What's the difference? Glad you asked. Let's take a simple scenario. A message is pushed to your app via C2DM, and you display a notification to the user. Now Android notifications do not force the user to either open or dismiss the notification. In my opinion that is a very good thing, and I think most folks agree. You might really be interested in a particular notification, but sometimes you've just gotta finish that game of Meteor Blitz or finish posting a crazy picture to picplz. That's not a problem on Android. The sound will go off, the ticker text will scroll across the status bar, and then a simple icon will appear up there and the user can deal with the notification at their convenience. However, let's say that a few minutes later that another message is pushed to your app via C2DM and once again you need to notify the user of this. If you choose a stateless system, then you will simply replace the current notification about message #1 with a new one about message #2. Alternatively you could post a new notification about message #2 that would sit along side the notification about message #1. However if you do this, then you are a schmuck. You've just created an application that can potentially flood the status bar with your notifications. Your app would have be to all kinds of awesome for me to keep it on my phone, especially if I can't turn off your notifications. So don't do that. So really there's only one option if you want to go stateless: most recent notification always wins and anything older goes to the trash.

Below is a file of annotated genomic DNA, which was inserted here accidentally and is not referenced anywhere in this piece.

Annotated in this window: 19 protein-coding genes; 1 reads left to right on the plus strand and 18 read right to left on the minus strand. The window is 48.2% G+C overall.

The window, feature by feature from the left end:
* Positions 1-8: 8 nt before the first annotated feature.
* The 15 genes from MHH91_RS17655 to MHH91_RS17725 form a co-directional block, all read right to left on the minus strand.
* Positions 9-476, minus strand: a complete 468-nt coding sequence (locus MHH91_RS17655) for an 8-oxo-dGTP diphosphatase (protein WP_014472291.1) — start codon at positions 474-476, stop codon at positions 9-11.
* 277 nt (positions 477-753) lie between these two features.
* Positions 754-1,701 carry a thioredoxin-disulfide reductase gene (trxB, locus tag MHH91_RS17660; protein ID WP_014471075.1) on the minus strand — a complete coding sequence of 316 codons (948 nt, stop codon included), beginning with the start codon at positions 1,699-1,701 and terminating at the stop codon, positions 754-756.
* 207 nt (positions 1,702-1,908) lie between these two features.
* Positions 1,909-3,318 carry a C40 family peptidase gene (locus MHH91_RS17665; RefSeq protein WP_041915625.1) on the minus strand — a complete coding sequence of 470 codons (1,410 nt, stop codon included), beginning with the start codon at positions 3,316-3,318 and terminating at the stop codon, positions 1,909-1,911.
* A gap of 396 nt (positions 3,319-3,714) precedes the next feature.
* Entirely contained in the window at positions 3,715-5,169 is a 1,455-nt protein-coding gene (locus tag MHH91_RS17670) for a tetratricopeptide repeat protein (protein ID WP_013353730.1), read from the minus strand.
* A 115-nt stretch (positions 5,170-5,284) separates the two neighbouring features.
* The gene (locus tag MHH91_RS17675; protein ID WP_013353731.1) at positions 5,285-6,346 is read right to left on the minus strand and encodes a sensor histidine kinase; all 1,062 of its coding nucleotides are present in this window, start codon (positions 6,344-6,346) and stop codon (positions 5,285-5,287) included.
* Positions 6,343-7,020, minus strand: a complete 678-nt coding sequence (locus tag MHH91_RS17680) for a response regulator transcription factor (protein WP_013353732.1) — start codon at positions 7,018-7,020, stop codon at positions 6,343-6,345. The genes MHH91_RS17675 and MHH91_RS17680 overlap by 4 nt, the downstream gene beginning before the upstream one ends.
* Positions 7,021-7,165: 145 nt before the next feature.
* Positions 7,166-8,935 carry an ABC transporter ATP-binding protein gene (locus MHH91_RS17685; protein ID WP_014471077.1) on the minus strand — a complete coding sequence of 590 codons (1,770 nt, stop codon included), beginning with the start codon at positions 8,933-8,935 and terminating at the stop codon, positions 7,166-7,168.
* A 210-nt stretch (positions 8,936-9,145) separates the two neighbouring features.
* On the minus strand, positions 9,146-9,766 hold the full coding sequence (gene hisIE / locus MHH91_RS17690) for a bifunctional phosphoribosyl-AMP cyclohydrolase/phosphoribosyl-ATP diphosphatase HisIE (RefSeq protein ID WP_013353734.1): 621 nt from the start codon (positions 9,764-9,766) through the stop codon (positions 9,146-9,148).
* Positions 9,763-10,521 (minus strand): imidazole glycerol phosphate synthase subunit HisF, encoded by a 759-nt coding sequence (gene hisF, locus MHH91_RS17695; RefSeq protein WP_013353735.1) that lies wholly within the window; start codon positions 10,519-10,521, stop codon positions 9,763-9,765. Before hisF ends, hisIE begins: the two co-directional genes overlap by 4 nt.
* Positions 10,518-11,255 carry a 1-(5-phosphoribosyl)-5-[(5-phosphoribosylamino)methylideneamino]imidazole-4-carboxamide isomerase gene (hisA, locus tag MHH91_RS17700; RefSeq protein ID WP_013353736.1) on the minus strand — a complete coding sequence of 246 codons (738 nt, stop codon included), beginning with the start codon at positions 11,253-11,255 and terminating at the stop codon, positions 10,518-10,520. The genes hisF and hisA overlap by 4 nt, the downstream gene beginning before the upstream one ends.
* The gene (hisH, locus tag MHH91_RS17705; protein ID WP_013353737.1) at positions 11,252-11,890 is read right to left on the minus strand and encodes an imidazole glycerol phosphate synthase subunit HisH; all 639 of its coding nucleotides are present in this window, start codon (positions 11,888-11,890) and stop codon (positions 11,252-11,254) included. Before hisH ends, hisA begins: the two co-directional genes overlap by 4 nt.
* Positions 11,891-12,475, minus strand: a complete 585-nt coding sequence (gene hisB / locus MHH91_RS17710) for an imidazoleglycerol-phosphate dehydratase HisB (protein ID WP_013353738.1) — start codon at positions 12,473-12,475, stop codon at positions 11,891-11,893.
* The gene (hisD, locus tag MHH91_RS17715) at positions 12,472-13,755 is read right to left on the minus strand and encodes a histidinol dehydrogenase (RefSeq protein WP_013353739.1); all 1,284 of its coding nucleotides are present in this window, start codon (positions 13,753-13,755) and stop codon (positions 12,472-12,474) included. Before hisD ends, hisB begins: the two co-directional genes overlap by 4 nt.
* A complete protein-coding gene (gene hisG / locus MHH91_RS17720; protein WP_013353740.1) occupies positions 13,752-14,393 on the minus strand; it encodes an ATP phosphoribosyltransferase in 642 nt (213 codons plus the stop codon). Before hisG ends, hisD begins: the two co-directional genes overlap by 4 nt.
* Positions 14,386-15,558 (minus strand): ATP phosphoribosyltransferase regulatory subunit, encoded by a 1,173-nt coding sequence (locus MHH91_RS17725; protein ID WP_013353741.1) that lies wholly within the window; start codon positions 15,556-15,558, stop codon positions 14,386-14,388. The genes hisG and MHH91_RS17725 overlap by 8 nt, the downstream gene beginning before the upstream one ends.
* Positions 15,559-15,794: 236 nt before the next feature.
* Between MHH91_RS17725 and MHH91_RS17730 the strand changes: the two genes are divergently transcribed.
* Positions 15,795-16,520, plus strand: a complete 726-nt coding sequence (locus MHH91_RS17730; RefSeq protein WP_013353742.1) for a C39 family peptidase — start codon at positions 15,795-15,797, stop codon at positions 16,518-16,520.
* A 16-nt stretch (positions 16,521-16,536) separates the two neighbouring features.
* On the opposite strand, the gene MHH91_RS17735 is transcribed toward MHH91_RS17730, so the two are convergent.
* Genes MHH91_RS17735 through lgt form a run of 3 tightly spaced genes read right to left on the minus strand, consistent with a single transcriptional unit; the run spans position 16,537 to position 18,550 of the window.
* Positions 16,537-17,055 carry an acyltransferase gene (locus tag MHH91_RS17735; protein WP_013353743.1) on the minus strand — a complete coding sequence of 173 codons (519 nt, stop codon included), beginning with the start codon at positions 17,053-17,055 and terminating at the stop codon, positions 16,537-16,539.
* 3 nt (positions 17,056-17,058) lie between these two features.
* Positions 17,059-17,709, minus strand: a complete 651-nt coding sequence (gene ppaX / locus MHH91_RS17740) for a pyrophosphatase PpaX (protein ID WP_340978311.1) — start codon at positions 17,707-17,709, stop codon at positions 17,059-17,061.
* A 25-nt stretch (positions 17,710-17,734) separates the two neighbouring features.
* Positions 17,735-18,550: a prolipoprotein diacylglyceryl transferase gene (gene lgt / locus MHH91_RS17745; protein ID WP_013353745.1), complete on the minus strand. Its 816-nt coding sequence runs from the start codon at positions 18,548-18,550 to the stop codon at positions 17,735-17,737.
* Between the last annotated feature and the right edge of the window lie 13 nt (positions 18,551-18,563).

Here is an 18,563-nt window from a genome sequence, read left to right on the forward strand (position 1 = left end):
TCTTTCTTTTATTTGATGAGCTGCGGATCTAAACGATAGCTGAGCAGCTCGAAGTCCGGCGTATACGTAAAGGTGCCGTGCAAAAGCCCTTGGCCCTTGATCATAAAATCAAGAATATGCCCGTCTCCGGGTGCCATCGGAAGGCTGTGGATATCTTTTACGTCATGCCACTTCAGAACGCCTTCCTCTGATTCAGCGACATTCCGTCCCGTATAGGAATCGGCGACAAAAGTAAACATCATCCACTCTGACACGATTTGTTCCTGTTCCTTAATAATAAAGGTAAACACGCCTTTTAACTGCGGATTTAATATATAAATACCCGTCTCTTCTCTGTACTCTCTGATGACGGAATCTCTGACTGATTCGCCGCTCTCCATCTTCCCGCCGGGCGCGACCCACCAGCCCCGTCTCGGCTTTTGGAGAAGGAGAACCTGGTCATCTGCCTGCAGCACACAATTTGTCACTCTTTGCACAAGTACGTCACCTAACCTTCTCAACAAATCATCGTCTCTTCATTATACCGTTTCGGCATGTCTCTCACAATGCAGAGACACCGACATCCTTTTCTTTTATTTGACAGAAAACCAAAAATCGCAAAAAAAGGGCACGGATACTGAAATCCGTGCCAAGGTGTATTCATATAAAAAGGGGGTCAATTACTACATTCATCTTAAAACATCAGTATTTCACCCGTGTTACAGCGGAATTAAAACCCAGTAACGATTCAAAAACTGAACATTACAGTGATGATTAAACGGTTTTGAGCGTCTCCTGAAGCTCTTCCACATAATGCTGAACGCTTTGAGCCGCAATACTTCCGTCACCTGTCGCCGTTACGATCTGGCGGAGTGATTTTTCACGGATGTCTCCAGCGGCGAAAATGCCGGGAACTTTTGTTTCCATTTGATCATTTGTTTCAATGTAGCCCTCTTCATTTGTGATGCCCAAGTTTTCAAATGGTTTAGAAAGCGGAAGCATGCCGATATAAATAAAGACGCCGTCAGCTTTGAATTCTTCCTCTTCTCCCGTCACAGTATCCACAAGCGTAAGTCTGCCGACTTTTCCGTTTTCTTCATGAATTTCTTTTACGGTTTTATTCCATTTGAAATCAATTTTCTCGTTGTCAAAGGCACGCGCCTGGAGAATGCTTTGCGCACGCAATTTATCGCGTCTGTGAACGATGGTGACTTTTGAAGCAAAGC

Don't like that approach? Me neither. That first notification might have nothing to do with the second, and it might be more important. So that means we need to go stateful. With a stateful system, we can remember that we received message #1, and then replace it with a notification that indicates that we have received message #1 and message #2. How you do that will be very specific to your application of course, but you can figure something out. The point is that you persisted the state, that you had received message #1 and it has not been viewed yet, and you use this knowledge to provide a better experience for the user when message #2 rolls in. Of course now the real fun begins.